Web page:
Saturday, 1 November 2008

The Glenrothes Axis

The coming by-election in the Scottish borough of Glenrothes is one that is already looking to be a very close call between Labour and the SNP. It is also perhaps the most glaring example of how outmoded the traditional 'Left-Right' political axis is as regards politics within the United Kingdom.

As there is sadly, no Conservative presence in Glenrothes (as everywhere in Scotland) the two parties contesting the election are the immediately 'Right wing' nationalists and what one would presumably regard as their opposite, the self-described socialist and decidedly 'Left wing' Labour.

Yet in an election that cannot help but be defined overwhelmingly by the current state of the economy, there is actually very little to distinguish between the two parties' policies. Both are traditionally protectionist, interventionist, and in favour of State ownership. Both have been forced to climb down a peg or two in this post-Thatcherite political arena, but to be sure, only a couple.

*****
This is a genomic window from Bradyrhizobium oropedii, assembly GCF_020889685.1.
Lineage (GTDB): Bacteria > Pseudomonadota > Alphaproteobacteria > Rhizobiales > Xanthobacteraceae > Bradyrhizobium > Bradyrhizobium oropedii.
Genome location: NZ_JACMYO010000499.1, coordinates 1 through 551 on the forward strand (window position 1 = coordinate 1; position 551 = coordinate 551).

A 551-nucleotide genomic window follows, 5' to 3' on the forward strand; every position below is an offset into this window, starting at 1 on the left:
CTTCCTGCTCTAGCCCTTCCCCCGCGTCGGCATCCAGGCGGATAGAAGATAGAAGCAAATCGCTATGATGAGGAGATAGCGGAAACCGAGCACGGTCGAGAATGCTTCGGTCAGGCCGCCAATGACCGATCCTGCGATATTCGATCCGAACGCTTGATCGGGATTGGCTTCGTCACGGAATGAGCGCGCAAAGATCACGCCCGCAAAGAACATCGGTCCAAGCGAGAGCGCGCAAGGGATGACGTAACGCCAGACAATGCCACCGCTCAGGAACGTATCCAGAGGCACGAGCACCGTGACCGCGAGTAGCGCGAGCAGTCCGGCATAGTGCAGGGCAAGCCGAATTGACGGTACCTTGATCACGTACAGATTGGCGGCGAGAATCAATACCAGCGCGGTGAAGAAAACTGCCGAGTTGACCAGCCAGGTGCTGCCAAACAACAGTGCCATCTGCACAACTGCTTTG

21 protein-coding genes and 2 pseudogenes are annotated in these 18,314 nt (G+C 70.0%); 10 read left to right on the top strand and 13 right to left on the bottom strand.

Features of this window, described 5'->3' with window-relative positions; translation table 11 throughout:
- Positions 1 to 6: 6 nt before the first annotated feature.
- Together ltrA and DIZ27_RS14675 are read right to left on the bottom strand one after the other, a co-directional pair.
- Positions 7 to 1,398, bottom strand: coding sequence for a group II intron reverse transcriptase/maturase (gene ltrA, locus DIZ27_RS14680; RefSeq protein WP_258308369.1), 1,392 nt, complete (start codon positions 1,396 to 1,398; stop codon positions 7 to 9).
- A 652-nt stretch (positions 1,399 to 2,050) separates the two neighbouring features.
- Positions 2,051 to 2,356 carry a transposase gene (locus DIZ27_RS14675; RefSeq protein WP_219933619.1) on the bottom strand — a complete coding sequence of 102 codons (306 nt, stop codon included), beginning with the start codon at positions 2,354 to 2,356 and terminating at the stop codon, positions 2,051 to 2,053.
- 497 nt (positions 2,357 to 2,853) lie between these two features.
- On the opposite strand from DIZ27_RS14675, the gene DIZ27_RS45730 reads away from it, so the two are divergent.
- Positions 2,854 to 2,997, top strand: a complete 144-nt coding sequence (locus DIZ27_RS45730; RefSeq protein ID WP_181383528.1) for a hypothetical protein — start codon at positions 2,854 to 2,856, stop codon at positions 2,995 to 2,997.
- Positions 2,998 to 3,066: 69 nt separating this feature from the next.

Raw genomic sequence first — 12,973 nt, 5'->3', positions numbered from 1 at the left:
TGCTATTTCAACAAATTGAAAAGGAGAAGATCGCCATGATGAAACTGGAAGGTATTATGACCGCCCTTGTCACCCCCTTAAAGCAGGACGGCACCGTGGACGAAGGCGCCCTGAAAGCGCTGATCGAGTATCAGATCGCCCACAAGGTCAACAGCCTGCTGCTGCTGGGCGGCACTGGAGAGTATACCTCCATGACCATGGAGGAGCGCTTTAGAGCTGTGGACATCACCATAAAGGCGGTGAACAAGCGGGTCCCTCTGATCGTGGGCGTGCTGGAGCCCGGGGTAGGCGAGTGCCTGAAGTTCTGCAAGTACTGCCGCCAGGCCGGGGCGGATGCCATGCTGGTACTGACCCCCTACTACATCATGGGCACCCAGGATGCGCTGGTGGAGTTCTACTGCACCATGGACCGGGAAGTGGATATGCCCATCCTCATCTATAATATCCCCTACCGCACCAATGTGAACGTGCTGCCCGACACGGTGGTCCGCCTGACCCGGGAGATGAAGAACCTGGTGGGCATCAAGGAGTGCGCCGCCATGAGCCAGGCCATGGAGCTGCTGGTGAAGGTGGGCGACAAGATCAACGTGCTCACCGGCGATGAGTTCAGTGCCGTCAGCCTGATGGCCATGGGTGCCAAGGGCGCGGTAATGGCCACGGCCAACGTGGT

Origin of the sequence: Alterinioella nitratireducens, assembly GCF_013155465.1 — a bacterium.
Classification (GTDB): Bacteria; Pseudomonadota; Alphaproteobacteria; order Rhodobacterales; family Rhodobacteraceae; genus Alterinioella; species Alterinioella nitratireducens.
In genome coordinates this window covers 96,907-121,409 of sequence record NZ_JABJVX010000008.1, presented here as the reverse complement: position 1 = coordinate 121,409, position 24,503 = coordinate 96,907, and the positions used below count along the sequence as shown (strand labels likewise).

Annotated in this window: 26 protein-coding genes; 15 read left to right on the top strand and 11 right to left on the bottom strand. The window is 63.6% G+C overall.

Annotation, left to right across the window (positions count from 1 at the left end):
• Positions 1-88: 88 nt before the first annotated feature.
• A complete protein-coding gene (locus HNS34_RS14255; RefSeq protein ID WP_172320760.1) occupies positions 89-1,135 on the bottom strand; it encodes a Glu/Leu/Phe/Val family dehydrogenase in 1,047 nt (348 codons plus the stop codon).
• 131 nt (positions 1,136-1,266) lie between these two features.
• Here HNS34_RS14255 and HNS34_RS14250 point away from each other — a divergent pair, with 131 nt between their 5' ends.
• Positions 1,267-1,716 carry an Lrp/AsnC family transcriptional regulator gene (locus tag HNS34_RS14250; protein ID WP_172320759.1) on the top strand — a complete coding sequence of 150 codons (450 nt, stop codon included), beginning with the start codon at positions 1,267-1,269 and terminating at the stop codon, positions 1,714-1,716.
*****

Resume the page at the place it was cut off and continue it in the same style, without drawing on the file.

For example, although Alex Salmond has paid lip service in the recent past on freeing up the Scottish economy for foreign investment, since becoming First Minister he has also sent Scottish State expenditure and benefit payments through the roof - a combination that would, to anyone with a reasonable grasp of economics seem utterly contradictory. But alas, it is exactly this kind of behaviour by Gordon Brown over the last decade that has landed us in the dire economic straits we're now in. Even worse, it appears that in his efforts to take a revised approach, the Prime Minister has got it the wrong way round - jettisoning the former while accelerating the latter.